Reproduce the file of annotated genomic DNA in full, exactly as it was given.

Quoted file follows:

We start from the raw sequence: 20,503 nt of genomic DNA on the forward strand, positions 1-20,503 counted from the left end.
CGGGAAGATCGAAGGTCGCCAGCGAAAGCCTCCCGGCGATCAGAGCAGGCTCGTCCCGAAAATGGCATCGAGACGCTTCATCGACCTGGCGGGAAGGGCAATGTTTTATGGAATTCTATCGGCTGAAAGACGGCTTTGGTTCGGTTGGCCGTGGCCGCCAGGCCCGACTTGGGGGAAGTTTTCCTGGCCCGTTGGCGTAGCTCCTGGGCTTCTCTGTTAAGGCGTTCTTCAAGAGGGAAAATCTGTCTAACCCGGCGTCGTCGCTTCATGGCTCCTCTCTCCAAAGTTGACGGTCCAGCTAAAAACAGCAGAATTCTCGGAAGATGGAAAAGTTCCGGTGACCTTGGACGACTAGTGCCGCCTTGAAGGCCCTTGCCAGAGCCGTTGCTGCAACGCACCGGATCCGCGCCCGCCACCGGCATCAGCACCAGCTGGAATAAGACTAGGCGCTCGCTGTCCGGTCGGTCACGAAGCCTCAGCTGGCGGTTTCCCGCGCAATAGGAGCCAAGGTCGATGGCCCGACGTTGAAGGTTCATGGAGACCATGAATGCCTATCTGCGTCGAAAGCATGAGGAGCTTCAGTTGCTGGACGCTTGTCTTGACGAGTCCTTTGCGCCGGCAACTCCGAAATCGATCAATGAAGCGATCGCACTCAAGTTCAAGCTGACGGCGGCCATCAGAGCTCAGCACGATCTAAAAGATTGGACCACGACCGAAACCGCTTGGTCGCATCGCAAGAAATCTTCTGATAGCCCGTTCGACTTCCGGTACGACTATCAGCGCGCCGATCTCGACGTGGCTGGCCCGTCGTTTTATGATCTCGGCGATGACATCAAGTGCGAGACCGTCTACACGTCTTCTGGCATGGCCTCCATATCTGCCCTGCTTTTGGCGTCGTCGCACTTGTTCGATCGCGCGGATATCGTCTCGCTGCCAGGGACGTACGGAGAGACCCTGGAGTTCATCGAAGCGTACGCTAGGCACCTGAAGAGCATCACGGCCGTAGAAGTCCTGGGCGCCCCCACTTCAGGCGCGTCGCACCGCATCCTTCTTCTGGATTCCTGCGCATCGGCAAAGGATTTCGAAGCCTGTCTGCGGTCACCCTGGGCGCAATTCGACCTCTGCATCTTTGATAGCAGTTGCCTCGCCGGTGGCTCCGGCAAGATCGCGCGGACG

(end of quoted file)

We start from the raw sequence: 20,503 nt of genomic DNA on the forward strand, positions 1-20,503 counted from the left end.
CGGGAAGATCGAAGGTCGCCAGCGAAAGCCTCCCGGCGATCAGAGCAGGCTCGTCCCGAAAATGGCATCGAGACGCTTCATCGACCTGGCGGGAAGGGCAATGTTTTATGGAATTCTATCGGCTGAAAGACGGCTTTGGTTCGGTTGGCCGTGGCCGCCAGGCCCGACTTGGGGGAAGTTTTCCTGGCCCGTTGGCGTAGCTCCTGGGCTTCTCTGTTAAGGCGTTCTTCAAGAGGGAAAATCTGTCTAACCCGGCGTCGTCGCTTCATGGCTCCTCTCTCCAAAGTTGACGGTCCAGCTAAAAACAGCAGAATTCTCGGAAGATGGAAAAGTTCCGGTGACCTTGGACGACTAGTGCCGCCTTGAAGGCCCTTGCCAGAGCCGTTGCTGCAACGCACCGGATCCGCGCCCGCCACCGGCATCAGCACCAGCTGGAATAAGACTAGGCGCTCGCTGTCCGGTCGGTCACGAAGCCTCAGCTGGCGGTTTCCCGCGCAATAGGAGCCAAGGTCGATGGCCCGACGTTGAAGGTTCATGGAGACCATGAATGCCTATCTGCGTCGAAAGCATGAGGAGCTTCAGTTGCTGGACGCTTGTCTTGACGAGTCCTTTGCGCCGGCAACTCCGAAATCGATCAATGAAGCGATCGCACTCAAGTTCAAGCTGACGGCGGCCATCAGAGCTCAGCACGATCTAAAAGATTGGACCACGACCGAAACCGCTTGGTCGCATCGCAAGAAATCTTCTGATAGCCCGTTCGACTTCCGGTACGACTATCAGCGCGCCGATCTCGACGTGGCTGGCCCGTCGTTTTATGATCTCGGCGATGACATCAAGTGCGAGACCGTCTACACGTCTTCTGGCATGGCCTCCATATCTGCCCTGCTTTTGGCGTCGTCGCACTTGTTCGATCGCGCGGATATCGTCTCGCTGCCAGGGACGTACGGAGAGACCCTGGAGTTCATCGAAGCGTACGCTAGGCACCTGAAGAGCATCACGGCCGTAGAAGTCCTGGGCGCCCCCACTTCAGGCGCGTCGCACCGCATCCTTCTTCTGGATTCCTGCGCATCGGCAAAGGATTTCGAAGCCTGTCTGCGGTCACCCTGGGCGCAATTCGACCTCTGCATCTTTGATAGCAGTTGCCTCGCCGGTGGCTCCGGCAAGATCGCGCGGACG